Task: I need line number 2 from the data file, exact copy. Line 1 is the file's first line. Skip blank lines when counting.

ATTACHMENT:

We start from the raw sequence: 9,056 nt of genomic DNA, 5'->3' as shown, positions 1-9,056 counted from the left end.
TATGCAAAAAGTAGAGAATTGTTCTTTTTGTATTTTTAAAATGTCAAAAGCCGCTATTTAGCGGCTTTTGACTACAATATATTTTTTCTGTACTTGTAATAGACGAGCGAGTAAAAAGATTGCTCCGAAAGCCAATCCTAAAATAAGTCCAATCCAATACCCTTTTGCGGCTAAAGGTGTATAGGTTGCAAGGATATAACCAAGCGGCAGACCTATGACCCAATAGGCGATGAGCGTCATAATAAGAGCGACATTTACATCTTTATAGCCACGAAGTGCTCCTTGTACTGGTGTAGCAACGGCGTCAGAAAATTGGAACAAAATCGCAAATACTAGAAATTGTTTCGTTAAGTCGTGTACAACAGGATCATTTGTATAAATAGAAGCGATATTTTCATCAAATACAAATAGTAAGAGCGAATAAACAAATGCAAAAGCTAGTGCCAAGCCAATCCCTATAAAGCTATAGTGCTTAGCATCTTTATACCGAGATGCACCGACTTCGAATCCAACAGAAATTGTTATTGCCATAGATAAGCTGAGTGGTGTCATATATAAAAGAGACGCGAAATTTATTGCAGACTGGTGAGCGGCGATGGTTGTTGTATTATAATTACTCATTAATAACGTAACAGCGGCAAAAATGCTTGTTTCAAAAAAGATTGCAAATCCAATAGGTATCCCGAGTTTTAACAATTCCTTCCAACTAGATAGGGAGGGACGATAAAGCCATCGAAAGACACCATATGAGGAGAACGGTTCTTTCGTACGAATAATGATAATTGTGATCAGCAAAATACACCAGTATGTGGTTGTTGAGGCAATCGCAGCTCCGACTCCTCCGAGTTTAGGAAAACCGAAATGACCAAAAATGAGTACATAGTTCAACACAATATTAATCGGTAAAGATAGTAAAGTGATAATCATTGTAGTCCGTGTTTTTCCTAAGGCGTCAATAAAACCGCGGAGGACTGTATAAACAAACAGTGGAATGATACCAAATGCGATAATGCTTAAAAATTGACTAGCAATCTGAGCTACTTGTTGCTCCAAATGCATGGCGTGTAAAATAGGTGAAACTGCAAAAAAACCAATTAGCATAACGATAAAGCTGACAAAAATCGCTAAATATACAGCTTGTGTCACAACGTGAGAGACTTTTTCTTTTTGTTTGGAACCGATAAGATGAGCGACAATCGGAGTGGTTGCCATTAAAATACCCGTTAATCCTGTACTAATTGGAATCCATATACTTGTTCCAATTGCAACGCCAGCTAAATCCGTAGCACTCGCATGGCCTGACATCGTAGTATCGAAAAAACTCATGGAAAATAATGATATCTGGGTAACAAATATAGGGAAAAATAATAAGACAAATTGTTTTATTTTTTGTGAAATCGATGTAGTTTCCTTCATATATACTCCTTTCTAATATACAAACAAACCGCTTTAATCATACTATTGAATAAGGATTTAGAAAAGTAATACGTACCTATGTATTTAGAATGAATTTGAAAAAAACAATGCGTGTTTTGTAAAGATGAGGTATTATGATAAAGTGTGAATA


TATGCAAAAAGTAGAGAATTGTTCTTTTTGTATTTTTAAAATGTCAAAAGCCGCTATTTAGCGGCTTTTGACTACAATATATTTTTTCTGTACTTGTAATAGACGAGCGAGTAAAAAGATTGCTCCGAAAGCCAATCCTAAAATAAGTCCAATCCAATACCCTTTTGCGGCTAAAGGTGTATAGGTTGCAAGGATATAACCAAGCGGCAGACCTATGACCCAATAGGCGATGAGCGTCATAATAAGAGCGACATTTACATCTTTATAGCCACGAAGTGCTCCTTGTACTGGTGTAGCAACGGCGTCAGAAAATTGGAACAAAATCGCAAATACTAGAAATTGTTTCGTTAAGTCGTGTACAACAGGATCATTTGTATAAATAGAAGCGATATTTTCATCAAATACAAATAGTAAGAGCGAATAAACAAATGCAAAAGCTAGTGCCAAGCCAATCCCTATAAAGCTATAGTGCTTAGCATCTTTATACCGAGATGCACCGACTTCGAATCCAACAGAAATTGTTATTGCCATAGATAAGCTGAGTGGTGTCATATATAAAAGAGACGCGAAATTTATTGCAGACTGGTGAGCGGCGATGGTTGTTGTATTATAATTACTCATTAATAACGTAACAGCGGCAAAAATGCTTGTTTCAAAAAAGATTGCAAATCCAATAGGTATCCCGAGTTTTAACAATTCCTTCCAACTAGATAGGGAGGGACGATAAAGCCATCGAAAGACACCATATGAGGAGAACGGTTCTTTCGTACGAATAATGATAATTGTGATCAGCAAAATACACCAGTATGTGGTTGTTGAGGCAATCGCAGCTCCGACTCCTCCGAGTTTAGGAAAACCGAAATGACCAAAAATGAGTACATAGTTCAACACAATATTAATCGGTAAAGATAGTAAAGTGATAATCATTGTAGTCCGTGTTTTTCCTAAGGCGTCAATAAAACCGCGGAGGACTGTATAAACAAACAGTGGAATGATACCAAATGCGATAATGCTTAAAAATTGACTAGCAATCTGAGCTACTTGTTGCTCCAAATGCATGGCGTGTAAAATAGGTGAAACTGCAAAAAAACCAATTAGCATAACGATAAAGCTGACAAAAATCGCTAAATATACAGCTTGTGTCACAACGTGAGAGACTTTTTCTTTTTGTTTGGAACCGATAAGATGAGCGACAATCGGAGTGGTTGCCATTAAAATACCCGTTAATCCTGTACTAATTGGAATCCATATACTTGTTCCAATTGCAACGCCAGCTAAATCCGTAGCACTCGCATGGCCTGACATCGTAGTATCGAAAAAACTCATGGAAAATAATGATATCTGGGTAACAAATATAGGGAAAAATAATAAGACAAATTGTTTTATTTTTTGTGAAATCGATGTAGTTTCCTTCATATATACTCCTTTCTAATATACAAACAAACCGCTTTAATCATACTATTGAATAAGGATTTAGAAAAGTAATACGTACCTATGTATTTAGAATGAATTTGAAAAAAACAATGCGTGTTTTGTAAAGATGAGGTATTATGATAAAGTGTGAATA